I own the EF 50mm f/1.4 and use it on a 5D Mark II (Full Frame).
The advantages of the EF 50mm f/1.4 over the EF 50mm f/1.8 II:
- Two-thirds of a stop faster, so it lets in a bit more light when shot wide open. This helps to blur the background more, but the difference isn't huge.
- Has an 8-bladed diagram versus 5-bladed, which makes for more pleasing* bohkeh (out of focus objects are a bit rounder).
- Somewhat better build quality. The f/1.4 can be a bit fragile, because of it's "micro" USM motor (try not to drop it!), but the f/1.8's body is completely plastic, including the mount.
Another option is the original
EF 50mm f/1.8, which was made from 1987 through 1990 (often referred to as the "Mark I"). It has better build quality than the current version, including a metal mount, plus it has a distance scale. You can find them for sale on ebay and other places (fredmirdanda.com, for instance). Don't go paying $200 for one, though. I got one for my cousin last month for $120.
Do some searches on each lens (dpreview.com, fredmiranda.com, etc.) for reviews and sample shots. Go to a camera shop and try 'em out. No one else can tell you which will be best for you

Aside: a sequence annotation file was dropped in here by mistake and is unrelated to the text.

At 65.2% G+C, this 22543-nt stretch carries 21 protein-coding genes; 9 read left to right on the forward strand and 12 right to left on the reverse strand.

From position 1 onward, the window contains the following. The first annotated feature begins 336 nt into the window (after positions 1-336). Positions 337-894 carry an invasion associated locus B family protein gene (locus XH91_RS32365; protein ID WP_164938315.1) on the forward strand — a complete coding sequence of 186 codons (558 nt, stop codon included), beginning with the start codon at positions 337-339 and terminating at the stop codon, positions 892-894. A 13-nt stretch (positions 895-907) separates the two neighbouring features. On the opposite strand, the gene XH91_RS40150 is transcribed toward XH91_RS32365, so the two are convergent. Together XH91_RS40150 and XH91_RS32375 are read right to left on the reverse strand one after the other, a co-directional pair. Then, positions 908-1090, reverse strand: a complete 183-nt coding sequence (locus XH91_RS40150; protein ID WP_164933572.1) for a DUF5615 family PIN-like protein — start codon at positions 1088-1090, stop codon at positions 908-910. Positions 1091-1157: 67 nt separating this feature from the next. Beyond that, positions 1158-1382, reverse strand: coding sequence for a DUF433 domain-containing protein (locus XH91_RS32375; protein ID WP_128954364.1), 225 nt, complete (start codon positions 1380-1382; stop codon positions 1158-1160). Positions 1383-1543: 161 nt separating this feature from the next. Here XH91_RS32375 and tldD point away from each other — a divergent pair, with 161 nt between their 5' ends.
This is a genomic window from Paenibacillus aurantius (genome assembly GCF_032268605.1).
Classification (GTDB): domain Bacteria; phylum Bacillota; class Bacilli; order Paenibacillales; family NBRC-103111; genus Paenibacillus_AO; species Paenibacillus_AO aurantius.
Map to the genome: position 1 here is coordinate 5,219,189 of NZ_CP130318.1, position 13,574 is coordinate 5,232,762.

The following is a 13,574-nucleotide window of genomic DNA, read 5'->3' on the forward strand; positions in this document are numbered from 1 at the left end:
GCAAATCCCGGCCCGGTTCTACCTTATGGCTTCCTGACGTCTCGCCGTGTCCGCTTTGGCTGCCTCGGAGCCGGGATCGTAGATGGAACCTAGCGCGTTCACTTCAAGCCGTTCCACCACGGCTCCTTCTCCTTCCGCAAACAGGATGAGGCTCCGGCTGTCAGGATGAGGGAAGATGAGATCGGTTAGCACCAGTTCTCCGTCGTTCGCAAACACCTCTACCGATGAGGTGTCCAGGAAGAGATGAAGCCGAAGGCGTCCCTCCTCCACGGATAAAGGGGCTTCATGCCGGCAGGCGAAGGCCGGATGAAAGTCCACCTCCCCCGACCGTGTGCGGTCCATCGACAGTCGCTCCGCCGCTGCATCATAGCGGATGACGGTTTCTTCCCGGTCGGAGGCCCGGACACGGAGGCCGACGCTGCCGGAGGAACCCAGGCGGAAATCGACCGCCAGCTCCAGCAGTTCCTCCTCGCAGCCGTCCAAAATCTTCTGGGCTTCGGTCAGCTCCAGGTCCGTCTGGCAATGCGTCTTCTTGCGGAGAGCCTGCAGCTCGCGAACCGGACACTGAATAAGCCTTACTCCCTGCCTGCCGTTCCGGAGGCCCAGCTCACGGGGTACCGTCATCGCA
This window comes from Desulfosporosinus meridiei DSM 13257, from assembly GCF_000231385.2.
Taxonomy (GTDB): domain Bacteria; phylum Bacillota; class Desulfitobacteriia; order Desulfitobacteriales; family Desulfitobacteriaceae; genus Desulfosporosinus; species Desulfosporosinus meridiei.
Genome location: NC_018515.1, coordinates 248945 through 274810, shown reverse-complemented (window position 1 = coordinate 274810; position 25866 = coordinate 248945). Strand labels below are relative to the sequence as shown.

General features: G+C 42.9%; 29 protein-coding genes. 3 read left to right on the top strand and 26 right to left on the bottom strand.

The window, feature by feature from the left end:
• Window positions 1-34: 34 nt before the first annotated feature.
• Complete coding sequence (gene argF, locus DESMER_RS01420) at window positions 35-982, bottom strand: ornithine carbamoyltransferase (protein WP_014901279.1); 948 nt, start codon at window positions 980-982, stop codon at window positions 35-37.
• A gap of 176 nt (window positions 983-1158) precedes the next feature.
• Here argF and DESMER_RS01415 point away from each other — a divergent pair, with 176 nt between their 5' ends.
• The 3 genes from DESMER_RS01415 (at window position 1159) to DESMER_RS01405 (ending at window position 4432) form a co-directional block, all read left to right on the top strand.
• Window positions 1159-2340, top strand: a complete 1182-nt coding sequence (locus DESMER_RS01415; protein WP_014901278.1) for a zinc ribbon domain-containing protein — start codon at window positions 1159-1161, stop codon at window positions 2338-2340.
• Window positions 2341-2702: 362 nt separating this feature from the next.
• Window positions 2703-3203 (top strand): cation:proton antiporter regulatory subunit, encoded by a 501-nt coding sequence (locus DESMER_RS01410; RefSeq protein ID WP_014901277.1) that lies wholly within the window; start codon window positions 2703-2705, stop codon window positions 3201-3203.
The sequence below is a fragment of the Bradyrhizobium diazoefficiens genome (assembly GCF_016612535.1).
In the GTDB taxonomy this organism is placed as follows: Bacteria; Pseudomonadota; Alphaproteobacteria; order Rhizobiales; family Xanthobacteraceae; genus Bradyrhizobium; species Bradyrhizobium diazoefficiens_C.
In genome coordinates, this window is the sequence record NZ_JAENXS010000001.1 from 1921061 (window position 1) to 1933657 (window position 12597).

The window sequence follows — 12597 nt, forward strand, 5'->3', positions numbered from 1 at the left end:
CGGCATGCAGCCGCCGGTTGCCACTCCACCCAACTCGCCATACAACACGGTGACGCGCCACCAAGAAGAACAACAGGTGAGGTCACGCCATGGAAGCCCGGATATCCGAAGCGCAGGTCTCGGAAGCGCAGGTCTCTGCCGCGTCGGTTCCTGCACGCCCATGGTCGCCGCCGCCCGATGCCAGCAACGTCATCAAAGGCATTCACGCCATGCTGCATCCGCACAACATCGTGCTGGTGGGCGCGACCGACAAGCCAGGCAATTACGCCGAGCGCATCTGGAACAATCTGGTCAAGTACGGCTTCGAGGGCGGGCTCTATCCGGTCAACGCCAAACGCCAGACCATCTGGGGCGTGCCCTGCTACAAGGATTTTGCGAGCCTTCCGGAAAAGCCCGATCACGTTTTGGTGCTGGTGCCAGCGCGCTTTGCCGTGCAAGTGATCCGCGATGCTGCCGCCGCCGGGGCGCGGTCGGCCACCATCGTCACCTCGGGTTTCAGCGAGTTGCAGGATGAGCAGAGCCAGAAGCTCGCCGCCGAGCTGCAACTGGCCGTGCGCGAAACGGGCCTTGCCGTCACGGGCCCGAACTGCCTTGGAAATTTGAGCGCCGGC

. Just remember: a "better" lens (or camera) doesn't take a better picture. It's what you do
As for lens compatibility, if you think you may go to "full frame" in the future, then buy "EF" mount lenses, instead of "EF-S." Canon's EF lenses will work on any
"EOS" SLR, film or digital, while EF-S lenses work only
on APS-C digital SLRs, like the 60D, 7D and all the digital Rebels. The only issue there may be if you want something "ultra-wide" (less than 24mm). Due to the 1.6x crop factor, EF lenses don't provide as wide an angle of view on a APS-C body, as they do on a full frame body. For example, a 20mm EF lens is equivalent to 32mm on an APS-C body (20 x 1.6 = 32). Therefore, all the EF 50mm lenses are 80mm on the 60D!*
- Everyone's opinion is different.